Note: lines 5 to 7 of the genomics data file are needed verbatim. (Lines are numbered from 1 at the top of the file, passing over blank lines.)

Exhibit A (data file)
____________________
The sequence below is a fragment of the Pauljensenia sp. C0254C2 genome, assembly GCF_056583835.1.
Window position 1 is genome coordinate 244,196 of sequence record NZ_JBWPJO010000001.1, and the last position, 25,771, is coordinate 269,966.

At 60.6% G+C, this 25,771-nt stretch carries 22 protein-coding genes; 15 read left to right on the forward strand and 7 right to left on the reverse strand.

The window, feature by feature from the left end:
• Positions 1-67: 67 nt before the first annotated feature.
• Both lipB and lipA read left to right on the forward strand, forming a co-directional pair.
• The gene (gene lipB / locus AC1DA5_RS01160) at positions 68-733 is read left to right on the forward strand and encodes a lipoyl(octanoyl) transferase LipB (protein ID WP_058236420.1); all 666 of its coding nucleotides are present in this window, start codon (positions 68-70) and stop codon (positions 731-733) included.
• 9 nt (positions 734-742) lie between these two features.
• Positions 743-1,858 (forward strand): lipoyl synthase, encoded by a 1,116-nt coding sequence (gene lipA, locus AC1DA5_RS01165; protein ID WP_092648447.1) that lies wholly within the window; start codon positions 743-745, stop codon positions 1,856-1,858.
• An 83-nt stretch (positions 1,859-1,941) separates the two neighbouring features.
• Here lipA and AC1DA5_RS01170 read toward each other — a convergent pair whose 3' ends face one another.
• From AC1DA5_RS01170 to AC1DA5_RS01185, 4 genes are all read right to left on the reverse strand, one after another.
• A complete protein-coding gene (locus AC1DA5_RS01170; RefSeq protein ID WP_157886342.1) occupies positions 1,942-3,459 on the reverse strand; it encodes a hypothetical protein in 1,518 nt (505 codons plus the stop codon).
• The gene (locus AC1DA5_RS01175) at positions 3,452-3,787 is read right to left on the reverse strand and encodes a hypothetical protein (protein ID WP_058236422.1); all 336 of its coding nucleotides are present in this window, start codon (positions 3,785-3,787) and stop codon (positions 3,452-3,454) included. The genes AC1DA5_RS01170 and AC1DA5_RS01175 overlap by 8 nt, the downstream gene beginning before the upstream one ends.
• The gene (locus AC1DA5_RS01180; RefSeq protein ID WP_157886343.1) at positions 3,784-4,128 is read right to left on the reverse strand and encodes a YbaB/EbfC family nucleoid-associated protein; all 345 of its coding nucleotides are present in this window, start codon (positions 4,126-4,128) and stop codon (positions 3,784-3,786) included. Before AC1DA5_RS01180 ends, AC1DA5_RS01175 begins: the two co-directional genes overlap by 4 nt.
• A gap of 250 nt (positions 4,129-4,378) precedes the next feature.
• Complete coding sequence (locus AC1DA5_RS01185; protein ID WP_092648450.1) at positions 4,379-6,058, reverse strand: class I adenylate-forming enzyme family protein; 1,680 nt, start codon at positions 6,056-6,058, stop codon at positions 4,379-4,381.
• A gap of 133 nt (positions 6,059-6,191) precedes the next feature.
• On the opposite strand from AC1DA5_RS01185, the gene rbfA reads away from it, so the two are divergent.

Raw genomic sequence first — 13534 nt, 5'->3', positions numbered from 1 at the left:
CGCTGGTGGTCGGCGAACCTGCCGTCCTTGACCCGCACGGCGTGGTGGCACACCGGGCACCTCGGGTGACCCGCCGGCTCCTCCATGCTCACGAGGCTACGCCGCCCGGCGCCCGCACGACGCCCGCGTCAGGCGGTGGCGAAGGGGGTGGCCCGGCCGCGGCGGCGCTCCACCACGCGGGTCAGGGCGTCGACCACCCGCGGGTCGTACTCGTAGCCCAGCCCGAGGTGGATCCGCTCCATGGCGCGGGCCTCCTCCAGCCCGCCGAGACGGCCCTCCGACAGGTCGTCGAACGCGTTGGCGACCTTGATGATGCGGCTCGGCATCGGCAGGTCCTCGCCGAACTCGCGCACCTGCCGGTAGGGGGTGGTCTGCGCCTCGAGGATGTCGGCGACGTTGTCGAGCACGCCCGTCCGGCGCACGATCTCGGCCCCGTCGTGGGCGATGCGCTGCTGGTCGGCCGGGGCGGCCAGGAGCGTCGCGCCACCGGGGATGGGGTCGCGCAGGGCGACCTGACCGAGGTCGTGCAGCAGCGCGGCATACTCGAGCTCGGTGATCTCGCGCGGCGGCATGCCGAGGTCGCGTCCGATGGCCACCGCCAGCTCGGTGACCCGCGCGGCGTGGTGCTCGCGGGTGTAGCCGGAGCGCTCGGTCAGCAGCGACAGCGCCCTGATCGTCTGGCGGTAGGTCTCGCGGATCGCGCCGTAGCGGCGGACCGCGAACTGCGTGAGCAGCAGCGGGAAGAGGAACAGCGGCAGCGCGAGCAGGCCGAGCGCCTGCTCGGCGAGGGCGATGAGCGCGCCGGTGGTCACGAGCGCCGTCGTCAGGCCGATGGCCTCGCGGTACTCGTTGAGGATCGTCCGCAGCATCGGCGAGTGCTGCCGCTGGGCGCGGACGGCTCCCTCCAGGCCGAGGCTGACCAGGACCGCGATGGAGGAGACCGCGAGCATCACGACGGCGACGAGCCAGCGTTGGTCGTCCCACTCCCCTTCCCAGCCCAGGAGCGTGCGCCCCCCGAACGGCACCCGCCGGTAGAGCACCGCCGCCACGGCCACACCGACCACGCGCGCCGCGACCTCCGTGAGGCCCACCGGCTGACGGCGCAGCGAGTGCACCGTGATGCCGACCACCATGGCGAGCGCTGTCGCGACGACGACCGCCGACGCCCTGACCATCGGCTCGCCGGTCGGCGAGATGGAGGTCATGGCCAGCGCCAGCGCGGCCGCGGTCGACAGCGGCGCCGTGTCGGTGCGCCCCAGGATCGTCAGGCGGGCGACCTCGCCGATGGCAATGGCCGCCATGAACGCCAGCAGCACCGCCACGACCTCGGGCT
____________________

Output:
• Positions 1-67: 67 nt before the first annotated feature.
• Both lipB and lipA read left to right on the forward strand, forming a co-directional pair.
• The gene (gene lipB / locus AC1DA5_RS01160) at positions 68-733 is read left to right on the forward strand and encodes a lipoyl(octanoyl) transferase LipB (protein ID WP_058236420.1); all 666 of its coding nucleotides are present in this window, start codon (positions 68-70) and stop codon (positions 731-733) included.